Equities start the day lower as the month of endless vacations grinds on. August, I mean what can we say about August other than “recipient is out of office” should be the motto? Got a big distribution list to fire off your amazing commentary to? Save it for September. Hey, at least we have this Olympics right? Nothing better than Gold medal Badminton and Archery to pass the time. So here we sit, with the market treading water on new all-time highs, waiting for the other shoe to drop. I mean it has to right? What’s going to be the big catalyst that causes the market to finally sell off from these fake, central bank induced sky high levels (channeling my best Zero Hedge there). China? Sure why not, China is always a good fear. Centrally planned economy with a pegged currency prone to wild swings in GDP, basically the boogeyman. Fed rate hikes? Definitely, Yellen is probably out to submarine your fancy stock returns. Valuations? I love me some Shiller PE / Price to Sales / CAPE worries, those are some of the best. Fund Flows? Don’t get me started, all that cash leaving mutual funds has to be the top. Actually wait…none of those are the catalyst that will mark the top. You know what will be? A recession. That will be the top and no one will be able to time it at all. I mean I thought we were about to enter one earlier this year and look how that turned out for me. Now there will be clues to look for like a yield curve inverting or a substantial drop in vehicle sale or a turn in the job market but it won’t be obvious at all. Look, Bull markets don’t die of old age and they don’t end on “valuations” so please ignore naysayers and those calling “top” every time the S&P ticks higher. Enjoy the dog days of August because the Summers die one by one, how soon they fly on and on.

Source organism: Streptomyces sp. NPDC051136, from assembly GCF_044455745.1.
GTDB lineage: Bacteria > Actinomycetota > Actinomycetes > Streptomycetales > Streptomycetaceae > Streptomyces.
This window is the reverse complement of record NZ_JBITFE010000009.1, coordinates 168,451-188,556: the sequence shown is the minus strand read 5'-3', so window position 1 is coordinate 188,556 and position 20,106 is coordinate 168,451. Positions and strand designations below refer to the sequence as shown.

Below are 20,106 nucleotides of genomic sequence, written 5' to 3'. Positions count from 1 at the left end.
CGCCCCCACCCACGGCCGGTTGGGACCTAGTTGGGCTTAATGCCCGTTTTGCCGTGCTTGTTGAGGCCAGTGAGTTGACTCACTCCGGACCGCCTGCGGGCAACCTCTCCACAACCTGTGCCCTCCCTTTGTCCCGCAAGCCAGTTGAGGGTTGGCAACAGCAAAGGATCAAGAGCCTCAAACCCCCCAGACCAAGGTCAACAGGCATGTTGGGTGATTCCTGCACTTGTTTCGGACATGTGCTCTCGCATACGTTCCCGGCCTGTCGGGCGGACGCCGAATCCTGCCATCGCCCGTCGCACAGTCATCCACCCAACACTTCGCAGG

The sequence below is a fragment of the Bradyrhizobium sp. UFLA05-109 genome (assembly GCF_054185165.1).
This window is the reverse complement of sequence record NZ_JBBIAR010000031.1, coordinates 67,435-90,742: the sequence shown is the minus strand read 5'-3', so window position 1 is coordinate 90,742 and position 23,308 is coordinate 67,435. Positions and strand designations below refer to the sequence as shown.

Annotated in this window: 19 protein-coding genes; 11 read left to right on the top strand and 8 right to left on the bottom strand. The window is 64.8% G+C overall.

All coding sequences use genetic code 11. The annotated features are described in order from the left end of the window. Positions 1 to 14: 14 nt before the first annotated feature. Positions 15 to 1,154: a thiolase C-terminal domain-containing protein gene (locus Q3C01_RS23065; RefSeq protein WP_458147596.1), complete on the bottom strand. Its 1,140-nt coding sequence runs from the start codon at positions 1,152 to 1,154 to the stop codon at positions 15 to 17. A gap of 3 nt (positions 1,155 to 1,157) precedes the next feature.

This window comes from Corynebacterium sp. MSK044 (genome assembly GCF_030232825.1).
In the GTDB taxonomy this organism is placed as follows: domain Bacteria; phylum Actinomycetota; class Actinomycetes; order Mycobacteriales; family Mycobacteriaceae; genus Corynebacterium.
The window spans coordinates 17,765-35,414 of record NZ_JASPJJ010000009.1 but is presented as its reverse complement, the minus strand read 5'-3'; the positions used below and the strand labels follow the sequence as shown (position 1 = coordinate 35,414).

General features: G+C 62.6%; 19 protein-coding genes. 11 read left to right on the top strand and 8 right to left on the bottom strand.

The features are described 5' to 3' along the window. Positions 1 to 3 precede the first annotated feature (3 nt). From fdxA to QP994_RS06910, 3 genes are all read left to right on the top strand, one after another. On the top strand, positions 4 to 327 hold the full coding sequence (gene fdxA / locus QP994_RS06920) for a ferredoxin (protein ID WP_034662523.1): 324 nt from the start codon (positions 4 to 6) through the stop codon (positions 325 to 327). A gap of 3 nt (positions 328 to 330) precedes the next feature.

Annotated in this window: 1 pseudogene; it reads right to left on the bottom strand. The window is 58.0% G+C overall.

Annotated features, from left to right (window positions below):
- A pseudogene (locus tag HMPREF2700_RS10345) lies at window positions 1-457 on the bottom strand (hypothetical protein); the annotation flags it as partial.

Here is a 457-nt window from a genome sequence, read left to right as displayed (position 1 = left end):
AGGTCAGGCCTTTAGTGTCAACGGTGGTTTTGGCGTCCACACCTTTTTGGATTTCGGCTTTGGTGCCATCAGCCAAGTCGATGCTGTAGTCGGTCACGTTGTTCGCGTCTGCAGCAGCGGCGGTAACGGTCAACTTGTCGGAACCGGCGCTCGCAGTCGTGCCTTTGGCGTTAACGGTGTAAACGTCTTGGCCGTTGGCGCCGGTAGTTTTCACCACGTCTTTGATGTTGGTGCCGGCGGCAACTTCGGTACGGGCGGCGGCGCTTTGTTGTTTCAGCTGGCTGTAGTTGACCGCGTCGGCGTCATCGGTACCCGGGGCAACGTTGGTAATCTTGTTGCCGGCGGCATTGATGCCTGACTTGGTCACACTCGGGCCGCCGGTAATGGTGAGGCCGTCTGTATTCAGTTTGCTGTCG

After the open we actually saw the market grind lower for the first time in days. Why? Because nothing goes up in a straight line my friends, you need the occasional pullback to keep things fresh and exciting. Hey let’s talk HAIN for a second shall we? One of the biggest losers today was Hain Celestial, which fell 26% after delaying their annual earnings report due to “accounting issues”. Ouch. Anyway, besides having an awesome name HAIN is the proud owner of many healthy / exciting brands one of which is Blueprint Cleanse. Anyone ever done one of these? I have, I mean there’s nothing like spending $200 to drink liquid grass clippings and cayenne infused lemonade for 3 days all in the hopes of “cleansing impurities in your system”. What do people do to “cleanse” their systems that DON’T have access to cold pressed vegetative juice mixes? Shhh, let’s not talk about that. Maybe they just grind up their own lawns and drink it, who knows. I will say their Cashew Milk is all world good but at $12 for 16 fl oz’s these guys have pitched a tent in crazy town. OK, what else moved today? DKS +7%, GK +17%, FTNT +6%, VRSN -7%, TJX -6%, and ATVI -5%. Housing Starts beat and CPI was roughly inline so not much from the macro front to guide the boat. By lunch we sat on 2,183, down 30bps, as the market simply took a breather from all this “new highs” nonsense. Anyone miss swimming as much as I do? Track and field sucks. Go back to Mykonos Euripedes the discus thrower.
The rest of the day saw even more downside and we closed at 2,178, a loss of half a percent. Should we be worried? I don’t think so, frankly I’d love to see the market retest the 2,135 breakout area just to finally put the past behind us. Anyway, let’s take a quick look at a chart shall we (courtesy of @ukarlewitz)? Now if you want a reason to believe “it’s different this time” then this might be Exhibit 1. Households just aren’t levering up like they did in the past to buy stupid useless stuff they don’t need (like juice cleanses). Maybe the lessons of fight club have finally sunk in? Anyway, that chart should make you feel good, if and when we do enter the next recession households will be in way better shape to survive it.